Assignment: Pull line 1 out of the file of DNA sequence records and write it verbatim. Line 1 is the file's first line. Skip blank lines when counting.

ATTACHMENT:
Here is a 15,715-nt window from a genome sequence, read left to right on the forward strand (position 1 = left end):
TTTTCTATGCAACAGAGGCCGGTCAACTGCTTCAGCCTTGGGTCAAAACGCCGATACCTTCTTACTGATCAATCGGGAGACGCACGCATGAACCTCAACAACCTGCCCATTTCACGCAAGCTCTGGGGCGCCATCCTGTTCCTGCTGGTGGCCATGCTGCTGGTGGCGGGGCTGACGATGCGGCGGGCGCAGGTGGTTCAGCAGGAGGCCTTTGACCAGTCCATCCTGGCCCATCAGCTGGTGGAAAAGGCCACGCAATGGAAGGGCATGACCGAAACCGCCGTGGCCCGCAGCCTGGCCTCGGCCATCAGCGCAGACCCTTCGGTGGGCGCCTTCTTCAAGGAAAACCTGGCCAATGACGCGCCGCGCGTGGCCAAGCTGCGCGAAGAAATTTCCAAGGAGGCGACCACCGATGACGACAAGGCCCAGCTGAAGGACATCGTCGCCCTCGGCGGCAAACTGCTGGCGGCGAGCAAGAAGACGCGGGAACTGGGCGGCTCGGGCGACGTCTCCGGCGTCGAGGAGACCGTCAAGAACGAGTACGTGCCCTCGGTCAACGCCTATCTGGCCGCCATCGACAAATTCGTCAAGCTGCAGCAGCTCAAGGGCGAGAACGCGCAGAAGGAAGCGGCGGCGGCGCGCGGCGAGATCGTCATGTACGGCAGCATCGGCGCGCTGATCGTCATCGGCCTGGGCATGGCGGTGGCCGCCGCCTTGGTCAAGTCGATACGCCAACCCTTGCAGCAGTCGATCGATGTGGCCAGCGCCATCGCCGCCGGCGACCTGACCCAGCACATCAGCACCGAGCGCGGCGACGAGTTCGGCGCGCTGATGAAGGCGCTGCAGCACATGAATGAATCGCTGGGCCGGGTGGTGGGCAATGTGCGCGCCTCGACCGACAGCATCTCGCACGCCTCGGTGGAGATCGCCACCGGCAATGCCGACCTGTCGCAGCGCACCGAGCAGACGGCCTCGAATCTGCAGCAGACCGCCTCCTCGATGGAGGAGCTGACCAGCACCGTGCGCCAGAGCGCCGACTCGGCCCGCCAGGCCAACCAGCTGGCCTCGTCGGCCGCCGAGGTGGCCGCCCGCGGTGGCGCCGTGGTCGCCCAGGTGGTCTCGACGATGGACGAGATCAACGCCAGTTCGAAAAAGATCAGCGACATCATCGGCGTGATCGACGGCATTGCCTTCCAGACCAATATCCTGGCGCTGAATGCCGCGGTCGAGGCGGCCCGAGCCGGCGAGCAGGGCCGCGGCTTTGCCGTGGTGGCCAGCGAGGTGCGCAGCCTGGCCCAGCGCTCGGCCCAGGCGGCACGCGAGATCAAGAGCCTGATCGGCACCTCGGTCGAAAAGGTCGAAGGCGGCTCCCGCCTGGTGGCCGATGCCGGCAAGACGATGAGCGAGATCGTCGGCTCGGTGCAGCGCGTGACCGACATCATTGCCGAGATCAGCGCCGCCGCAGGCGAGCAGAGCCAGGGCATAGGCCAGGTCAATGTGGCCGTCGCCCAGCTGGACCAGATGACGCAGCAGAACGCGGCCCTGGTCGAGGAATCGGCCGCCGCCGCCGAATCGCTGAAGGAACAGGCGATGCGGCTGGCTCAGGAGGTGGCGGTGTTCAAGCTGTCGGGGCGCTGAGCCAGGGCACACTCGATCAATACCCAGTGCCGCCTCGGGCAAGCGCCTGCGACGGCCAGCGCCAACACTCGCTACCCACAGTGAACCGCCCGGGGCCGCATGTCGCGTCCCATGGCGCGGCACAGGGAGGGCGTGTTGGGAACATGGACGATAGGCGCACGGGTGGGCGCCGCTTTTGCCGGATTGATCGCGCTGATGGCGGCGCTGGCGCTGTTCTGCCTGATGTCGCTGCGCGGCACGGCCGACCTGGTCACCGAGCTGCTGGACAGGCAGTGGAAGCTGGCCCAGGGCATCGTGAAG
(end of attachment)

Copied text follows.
Here is a 15,715-nt window from a genome sequence, read left to right on the forward strand (position 1 = left end):